Eden, Adam and ....
Driving through the British countryside late at night a young American couple, Adam (Ben Gardner Gray) and Rachel (Cyd Casados), hit something in the road resulting in car trouble. It is why they end up walking the short distance to the remote Eden Lodge guest house run by Mrs. Wilkes (Ellie Dickens) and her son where they stay the night till next day the handyman, Robert (Garry Mannion), can take a look at the car. But mysterious things are going on in Eden Lodge with those who trespass on the land never leaving and Mrs. Wilkes' son coming and going.
For a few brief minutes I genuinely thought "Eden Lodge" was going to break the mould and be a low budget British horror movie which didn't feel low budget. Those few minutes came during the opening credits which had a Hitchcock-esque feel about them with a great orchestral score tied to some simple but vibrant graphics. Sadly the opening credit sequence is the best that "Eden Lodge" gets and the rest of this British horror movie becomes a test of your stamina to endure the sort of mindless, cliche filled horror which makes you proclaim "never again".
In truth before you get to that opening credit sequence there is a scene of two young women go camping and seem to not only be inappropriately dressed in shorts on what looks like a frosty morning, go figure, but they walk across the middle of a farmer's field and you immediately start to get that ominous sense that "Eden Lodge" is going to be poor. And that is the case as get beyond the opening credits and we have a lot of American horror cliches from broken down cars to a creepy mother and son running a guest house in the middle of nowhere. We also have some acting which makes you question whether this was intended as a horror spoof.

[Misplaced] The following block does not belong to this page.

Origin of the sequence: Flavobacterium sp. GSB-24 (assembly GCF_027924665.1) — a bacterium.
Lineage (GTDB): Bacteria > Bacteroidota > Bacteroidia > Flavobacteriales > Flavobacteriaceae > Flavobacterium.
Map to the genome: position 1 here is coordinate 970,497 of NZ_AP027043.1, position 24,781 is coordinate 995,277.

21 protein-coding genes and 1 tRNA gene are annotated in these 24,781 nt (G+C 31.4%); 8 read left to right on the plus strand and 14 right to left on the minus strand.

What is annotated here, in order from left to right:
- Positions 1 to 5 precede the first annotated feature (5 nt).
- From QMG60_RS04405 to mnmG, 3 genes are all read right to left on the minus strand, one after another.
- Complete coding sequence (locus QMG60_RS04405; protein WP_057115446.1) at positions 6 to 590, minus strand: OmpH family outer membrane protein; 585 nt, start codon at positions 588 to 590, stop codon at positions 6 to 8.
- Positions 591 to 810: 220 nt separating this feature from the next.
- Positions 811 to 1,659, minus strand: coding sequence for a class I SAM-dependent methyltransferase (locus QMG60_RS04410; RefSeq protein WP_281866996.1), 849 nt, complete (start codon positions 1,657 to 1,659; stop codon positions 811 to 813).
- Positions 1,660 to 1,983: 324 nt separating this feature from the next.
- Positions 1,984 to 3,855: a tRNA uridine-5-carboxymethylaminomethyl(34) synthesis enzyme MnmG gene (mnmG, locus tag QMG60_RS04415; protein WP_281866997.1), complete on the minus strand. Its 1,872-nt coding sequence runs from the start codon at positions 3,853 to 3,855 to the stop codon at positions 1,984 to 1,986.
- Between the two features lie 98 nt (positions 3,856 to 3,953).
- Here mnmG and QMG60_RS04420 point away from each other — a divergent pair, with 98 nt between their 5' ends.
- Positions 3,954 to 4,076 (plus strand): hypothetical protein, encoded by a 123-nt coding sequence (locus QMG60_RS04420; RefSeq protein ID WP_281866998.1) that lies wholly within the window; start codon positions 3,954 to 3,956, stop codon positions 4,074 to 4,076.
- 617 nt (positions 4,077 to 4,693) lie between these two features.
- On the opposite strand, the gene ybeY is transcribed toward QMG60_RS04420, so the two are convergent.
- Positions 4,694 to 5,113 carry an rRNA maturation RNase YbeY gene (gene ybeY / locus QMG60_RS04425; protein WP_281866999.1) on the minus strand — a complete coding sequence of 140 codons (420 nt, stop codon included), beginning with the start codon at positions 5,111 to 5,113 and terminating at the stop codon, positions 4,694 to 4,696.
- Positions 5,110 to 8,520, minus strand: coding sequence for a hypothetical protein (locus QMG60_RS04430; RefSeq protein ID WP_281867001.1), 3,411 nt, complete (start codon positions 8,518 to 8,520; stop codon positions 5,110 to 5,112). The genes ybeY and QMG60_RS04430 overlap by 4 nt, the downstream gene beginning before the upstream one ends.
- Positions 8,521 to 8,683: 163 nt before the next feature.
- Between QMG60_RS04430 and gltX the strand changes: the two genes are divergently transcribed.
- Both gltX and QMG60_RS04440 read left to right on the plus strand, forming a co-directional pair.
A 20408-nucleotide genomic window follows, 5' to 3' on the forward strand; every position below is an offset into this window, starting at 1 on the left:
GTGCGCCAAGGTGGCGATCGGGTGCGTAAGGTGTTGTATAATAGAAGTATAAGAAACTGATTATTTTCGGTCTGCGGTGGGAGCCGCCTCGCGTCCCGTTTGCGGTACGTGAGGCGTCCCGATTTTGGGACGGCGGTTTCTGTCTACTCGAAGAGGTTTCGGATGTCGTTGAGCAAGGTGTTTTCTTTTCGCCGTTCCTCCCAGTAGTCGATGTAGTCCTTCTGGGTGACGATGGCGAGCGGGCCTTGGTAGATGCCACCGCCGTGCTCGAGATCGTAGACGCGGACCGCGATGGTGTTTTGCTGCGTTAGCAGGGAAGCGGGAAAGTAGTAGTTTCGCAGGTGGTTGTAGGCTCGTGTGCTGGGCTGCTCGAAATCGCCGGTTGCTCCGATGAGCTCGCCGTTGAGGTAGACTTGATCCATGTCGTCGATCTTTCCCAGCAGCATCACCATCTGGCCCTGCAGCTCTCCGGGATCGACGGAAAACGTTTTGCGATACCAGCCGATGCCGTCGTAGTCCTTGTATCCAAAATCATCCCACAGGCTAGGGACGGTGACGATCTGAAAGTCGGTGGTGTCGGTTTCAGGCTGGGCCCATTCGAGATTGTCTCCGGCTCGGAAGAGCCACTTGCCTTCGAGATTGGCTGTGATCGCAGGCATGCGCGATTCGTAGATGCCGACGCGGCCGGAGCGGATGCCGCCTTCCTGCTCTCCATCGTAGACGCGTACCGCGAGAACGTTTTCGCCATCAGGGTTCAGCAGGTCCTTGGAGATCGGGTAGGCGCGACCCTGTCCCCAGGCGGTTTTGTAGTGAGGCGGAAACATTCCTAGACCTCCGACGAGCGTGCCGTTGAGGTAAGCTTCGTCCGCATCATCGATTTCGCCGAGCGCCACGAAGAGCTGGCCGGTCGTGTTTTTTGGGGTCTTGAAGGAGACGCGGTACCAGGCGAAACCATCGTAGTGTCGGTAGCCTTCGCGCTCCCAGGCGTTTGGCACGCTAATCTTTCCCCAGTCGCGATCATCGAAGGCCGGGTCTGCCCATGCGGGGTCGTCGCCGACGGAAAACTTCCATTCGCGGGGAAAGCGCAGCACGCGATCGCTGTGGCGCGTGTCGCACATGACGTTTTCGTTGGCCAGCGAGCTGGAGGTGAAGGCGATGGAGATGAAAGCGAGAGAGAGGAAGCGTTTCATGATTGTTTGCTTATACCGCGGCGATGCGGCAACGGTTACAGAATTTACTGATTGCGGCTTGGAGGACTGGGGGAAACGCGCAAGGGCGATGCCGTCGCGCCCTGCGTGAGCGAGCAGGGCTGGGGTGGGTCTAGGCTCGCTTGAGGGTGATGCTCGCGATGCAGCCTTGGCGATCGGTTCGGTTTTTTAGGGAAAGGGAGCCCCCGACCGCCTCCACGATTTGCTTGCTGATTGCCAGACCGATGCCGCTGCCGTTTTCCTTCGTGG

But I suppose the worst thing about "Eden Lodge" is that on one hand you have scenes around the guest house with Rachel finding herself drawn to the "hunky" handyman whilst Adam finds himself drawn to a young dark haired American girl called Pomona. Plus there are scenes of Mrs. Wilkes talking to her son who seems to come and go in a blink of an eye which of course is there to try and create mystery. But then you will suddenly cut to another scene where those girls who were camping seem to be being tortured in a locked room. The two don't work together and whilst of course you know they will connect at some point they don't feel connected. Instead all that "Eden Lodge" feels like is a lot of cliches slammed together by someone who in fairness has watched enough horror movies to create a reasonable looking visual.
What this all boils down to is that "Eden Lodge" as a whole is a misfire with a tone which is inconsistent, lots of cliches thrown together and acting which is not always good. But I have to give credit to whoever it was who came up with the opening credit sequence as that was quite impressive.